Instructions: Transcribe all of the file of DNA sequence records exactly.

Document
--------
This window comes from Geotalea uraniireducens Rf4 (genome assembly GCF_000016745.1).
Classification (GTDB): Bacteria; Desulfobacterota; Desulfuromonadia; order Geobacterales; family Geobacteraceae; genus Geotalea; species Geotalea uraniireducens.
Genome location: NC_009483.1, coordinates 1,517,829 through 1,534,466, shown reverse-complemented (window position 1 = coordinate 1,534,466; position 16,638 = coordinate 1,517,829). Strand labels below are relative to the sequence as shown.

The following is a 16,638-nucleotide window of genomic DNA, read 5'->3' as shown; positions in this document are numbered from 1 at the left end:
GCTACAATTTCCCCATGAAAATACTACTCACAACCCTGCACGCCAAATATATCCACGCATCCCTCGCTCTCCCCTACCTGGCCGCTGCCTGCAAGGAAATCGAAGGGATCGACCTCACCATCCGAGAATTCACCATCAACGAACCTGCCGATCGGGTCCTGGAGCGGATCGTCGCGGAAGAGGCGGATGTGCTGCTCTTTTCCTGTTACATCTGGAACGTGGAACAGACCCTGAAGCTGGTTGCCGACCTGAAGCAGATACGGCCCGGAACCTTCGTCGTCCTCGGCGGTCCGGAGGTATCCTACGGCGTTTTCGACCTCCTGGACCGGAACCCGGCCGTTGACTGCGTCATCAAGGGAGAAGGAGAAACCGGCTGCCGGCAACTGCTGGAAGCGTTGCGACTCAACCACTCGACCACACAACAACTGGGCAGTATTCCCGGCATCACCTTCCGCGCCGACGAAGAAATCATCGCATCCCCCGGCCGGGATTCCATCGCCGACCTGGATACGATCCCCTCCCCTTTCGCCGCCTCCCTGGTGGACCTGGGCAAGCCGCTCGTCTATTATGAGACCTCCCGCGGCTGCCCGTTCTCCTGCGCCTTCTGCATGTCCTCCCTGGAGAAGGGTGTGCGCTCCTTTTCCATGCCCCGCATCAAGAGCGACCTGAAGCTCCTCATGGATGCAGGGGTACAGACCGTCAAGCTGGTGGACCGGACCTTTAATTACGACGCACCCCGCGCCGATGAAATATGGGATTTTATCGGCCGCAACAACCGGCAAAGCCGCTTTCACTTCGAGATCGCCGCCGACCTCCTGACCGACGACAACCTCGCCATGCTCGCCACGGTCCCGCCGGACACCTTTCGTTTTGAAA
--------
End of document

This window comes from Geotalea uraniireducens Rf4 (genome assembly GCF_000016745.1).
Classification (GTDB): Bacteria; Desulfobacterota; Desulfuromonadia; order Geobacterales; family Geobacteraceae; genus Geotalea; species Geotalea uraniireducens.
Genome location: NC_009483.1, coordinates 1,517,829 through 1,534,466, shown reverse-complemented (window position 1 = coordinate 1,534,466; position 16,638 = coordinate 1,517,829). Strand labels below are relative to the sequence as shown.

The following is a 16,638-nucleotide window of genomic DNA, read 5'->3' as shown; positions in this document are numbered from 1 at the left end:
GCTACAATTTCCCCATGAAAATACTACTCACAACCCTGCACGCCAAATATATCCACGCATCCCTCGCTCTCCCCTACCTGGCCGCTGCCTGCAAGGAAATCGAAGGGATCGACCTCACCATCCGAGAATTCACCATCAACGAACCTGCCGATCGGGTCCTGGAGCGGATCGTCGCGGAAGAGGCGGATGTGCTGCTCTTTTCCTGTTACATCTGGAACGTGGAACAGACCCTGAAGCTGGTTGCCGACCTGAAGCAGATACGGCCCGGAACCTTCGTCGTCCTCGGCGGTCCGGAGGTATCCTACGGCGTTTTCGACCTCCTGGACCGGAACCCGGCCGTTGACTGCGTCATCAAGGGAGAAGGAGAAACCGGCTGCCGGCAACTGCTGGAAGCGTTGCGACTCAACCACTCGACCACACAACAACTGGGCAGTATTCCCGGCATCACCTTCCGCGCCGACGAAGAAATCATCGCATCCCCCGGCCGGGATTCCATCGCCGACCTGGATACGATCCCCTCCCCTTTCGCCGCCTCCCTGGTGGACCTGGGCAAGCCGCTCGTCTATTATGAGACCTCCCGCGGCTGCCCGTTCTCCTGCGCCTTCTGCATGTCCTCCCTGGAGAAGGGTGTGCGCTCCTTTTCCATGCCCCGCATCAAGAGCGACCTGAAGCTCCTCATGGATGCAGGGGTACAGACCGTCAAGCTGGTGGACCGGACCTTTAATTACGACGCACCCCGCGCCGATGAAATATGGGATTTTATCGGCCGCAACAACCGGCAAAGCCGCTTTCACTTCGAGATCGCCGCCGACCTCCTGACCGACGACAACCTCGCCATGCTCGCCACGGTCCCGCCGGACACCTTTCGTTTTGAAA